This change is far too recent for any evolutionary explanation. Rather, it seems to be a question of usage. An American anthropologist, C. Loring Brace,
put forward the thesis that the overbite results from the way we use cutlery, from childhood onwards.
What changed 250 years ago was the adoption of the knife and fork, which meant that we were cutting chewy food into small morsels before eating it.
Previously, when eating something chewy such as meat, crusty bread or hard cheese, it would have been clamped between the jaws, then sliced with a knife or
ripped with a hand -- a style of eating Professor Brace has called "stuff-and-cut."
The clincher is that the change is seen 900 years earlier in China, the reason being chopsticks.
As with any such thesis, we will probably never have definitive proof that the overbite results from the adoption of the fork, but it does seem the best
fit with the evidence.
The first time I read Brace's work, I was truly astonished. So often, we assume that the tools we use for eating are more or less irrelevant -- at most, a
question of manners. I found it remarkable that they could have this graphic impact on the human body.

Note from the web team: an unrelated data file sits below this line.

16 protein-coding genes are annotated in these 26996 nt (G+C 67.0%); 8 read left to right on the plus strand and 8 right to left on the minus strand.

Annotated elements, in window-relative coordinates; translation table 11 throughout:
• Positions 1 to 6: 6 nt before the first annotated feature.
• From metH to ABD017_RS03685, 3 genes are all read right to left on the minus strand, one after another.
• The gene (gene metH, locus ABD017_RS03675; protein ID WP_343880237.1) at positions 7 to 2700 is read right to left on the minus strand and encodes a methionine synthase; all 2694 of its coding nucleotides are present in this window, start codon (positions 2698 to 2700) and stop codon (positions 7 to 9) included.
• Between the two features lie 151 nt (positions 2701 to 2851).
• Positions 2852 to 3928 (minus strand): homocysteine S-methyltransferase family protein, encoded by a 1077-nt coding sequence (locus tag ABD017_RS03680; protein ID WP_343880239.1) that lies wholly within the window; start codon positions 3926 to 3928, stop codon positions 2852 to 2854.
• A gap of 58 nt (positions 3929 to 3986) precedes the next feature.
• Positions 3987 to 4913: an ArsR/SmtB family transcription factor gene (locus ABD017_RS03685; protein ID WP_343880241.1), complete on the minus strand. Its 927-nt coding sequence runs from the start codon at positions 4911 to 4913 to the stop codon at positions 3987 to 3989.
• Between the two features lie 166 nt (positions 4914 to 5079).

At the same time, you write in the "Pots and Pans" chapter how until the 18th
century most families had one big pot, a cauldron, that had a sort of palimpsest porridge in it -- they just kept adding new things to cook along with whatever was left
over from the day before. So a lot of what people ate was soft. Were there dental changes once other ways of cooking became readily available?
The big dental change that was seen with pots happened with the initial adoption of pottery for cooking around 10, 000 years ago. Until the cooking pot was invented, no one who had lost all their teeth would survive into adulthood. There are no traces of edentulous -- toothless -- skeletons in any population without pottery. Pots made it possible for the first time to cook nourishing stew-like meals that required no chewing but could, rather, be drunk. So having teeth was no longer
necessary for survival. This is another clear example of how utensils have acted as a kind of robotic extension of the human body.
On the question of why eating these soft foods didn't lead to dramatic dental changes -- such as is seen with the fork and the overbite -- I think the
answer must be that they tended to be eaten alongside other, tougher foods.
But switching from a diet of mostly chewy foods to one of very soft foods can definitely have an impact on human teeth. Studies of Australian aboriginals
have found that within a single generation of leaving their homes in the Outback and moving to cities (where the diet becomes one heavy in refined white
flour and sugar), teeth have far less attrition (wear and tear from chewing) but many more cavities.